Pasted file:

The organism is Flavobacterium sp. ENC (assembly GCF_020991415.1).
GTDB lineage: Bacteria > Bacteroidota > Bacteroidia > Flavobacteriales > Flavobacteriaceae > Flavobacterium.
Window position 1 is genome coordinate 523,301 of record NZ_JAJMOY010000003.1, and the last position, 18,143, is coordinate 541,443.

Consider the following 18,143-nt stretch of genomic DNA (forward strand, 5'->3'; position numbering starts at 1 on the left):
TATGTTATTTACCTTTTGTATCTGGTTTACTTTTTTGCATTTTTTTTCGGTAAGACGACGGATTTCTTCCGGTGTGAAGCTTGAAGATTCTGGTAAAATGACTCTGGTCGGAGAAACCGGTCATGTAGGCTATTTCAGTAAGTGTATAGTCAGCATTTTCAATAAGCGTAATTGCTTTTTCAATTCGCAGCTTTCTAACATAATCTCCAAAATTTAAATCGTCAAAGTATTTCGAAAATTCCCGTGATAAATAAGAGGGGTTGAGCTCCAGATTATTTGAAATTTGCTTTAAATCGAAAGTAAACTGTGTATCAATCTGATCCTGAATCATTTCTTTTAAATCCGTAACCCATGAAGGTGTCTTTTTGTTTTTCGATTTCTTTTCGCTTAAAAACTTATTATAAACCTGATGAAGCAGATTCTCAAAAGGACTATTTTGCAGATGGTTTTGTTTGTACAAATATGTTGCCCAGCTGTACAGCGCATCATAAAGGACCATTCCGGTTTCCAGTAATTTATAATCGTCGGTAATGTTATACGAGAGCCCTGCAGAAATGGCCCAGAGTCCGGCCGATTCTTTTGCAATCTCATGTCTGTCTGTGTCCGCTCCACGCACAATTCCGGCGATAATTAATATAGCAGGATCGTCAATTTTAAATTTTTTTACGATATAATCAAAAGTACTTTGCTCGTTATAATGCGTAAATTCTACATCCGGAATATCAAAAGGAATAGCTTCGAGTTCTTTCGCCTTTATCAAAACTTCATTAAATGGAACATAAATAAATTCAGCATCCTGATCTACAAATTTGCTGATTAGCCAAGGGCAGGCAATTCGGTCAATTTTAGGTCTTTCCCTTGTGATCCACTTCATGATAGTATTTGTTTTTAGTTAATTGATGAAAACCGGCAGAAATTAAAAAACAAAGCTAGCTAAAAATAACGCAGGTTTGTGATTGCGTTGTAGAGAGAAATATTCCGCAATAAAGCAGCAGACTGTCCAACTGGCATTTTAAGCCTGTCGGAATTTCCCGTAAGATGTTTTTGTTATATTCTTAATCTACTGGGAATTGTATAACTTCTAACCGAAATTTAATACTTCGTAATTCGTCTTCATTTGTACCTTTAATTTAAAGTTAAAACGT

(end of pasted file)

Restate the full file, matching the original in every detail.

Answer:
The organism is Flavobacterium sp. ENC (assembly GCF_020991415.1).
GTDB lineage: Bacteria > Bacteroidota > Bacteroidia > Flavobacteriales > Flavobacteriaceae > Flavobacterium.
Window position 1 is genome coordinate 523,301 of record NZ_JAJMOY010000003.1, and the last position, 18,143, is coordinate 541,443.

Consider the following 18,143-nt stretch of genomic DNA (forward strand, 5'->3'; position numbering starts at 1 on the left):
TATGTTATTTACCTTTTGTATCTGGTTTACTTTTTTGCATTTTTTTTCGGTAAGACGACGGATTTCTTCCGGTGTGAAGCTTGAAGATTCTGGTAAAATGACTCTGGTCGGAGAAACCGGTCATGTAGGCTATTTCAGTAAGTGTATAGTCAGCATTTTCAATAAGCGTAATTGCTTTTTCAATTCGCAGCTTTCTAACATAATCTCCAAAATTTAAATCGTCAAAGTATTTCGAAAATTCCCGTGATAAATAAGAGGGGTTGAGCTCCAGATTATTTGAAATTTGCTTTAAATCGAAAGTAAACTGTGTATCAATCTGATCCTGAATCATTTCTTTTAAATCCGTAACCCATGAAGGTGTCTTTTTGTTTTTCGATTTCTTTTCGCTTAAAAACTTATTATAAACCTGATGAAGCAGATTCTCAAAAGGACTATTTTGCAGATGGTTTTGTTTGTACAAATATGTTGCCCAGCTGTACAGCGCATCATAAAGGACCATTCCGGTTTCCAGTAATTTATAATCGTCGGTAATGTTATACGAGAGCCCTGCAGAAATGGCCCAGAGTCCGGCCGATTCTTTTGCAATCTCATGTCTGTCTGTGTCCGCTCCACGCACAATTCCGGCGATAATTAATATAGCAGGATCGTCAATTTTAAATTTTTTTACGATATAATCAAAAGTACTTTGCTCGTTATAATGCGTAAATTCTACATCCGGAATATCAAAAGGAATAGCTTCGAGTTCTTTCGCCTTTATCAAAACTTCATTAAATGGAACATAAATAAATTCAGCATCCTGATCTACAAATTTGCTGATTAGCCAAGGGCAGGCAATTCGGTCAATTTTAGGTCTTTCCCTTGTGATCCACTTCATGATAGTATTTGTTTTTAGTTAATTGATGAAAACCGGCAGAAATTAAAAAACAAAGCTAGCTAAAAATAACGCAGGTTTGTGATTGCGTTGTAGAGAGAAATATTCCGCAATAAAGCAGCAGACTGTCCAACTGGCATTTTAAGCCTGTCGGAATTTCCCGTAAGATGTTTTTGTTATATTCTTAATCTACTGGGAATTGTATAACTTCTAACCGAAATTTAATACTTCGTAATTCGTCTTCATTTGTACCTTTAATTTAAAGTTAAAACGT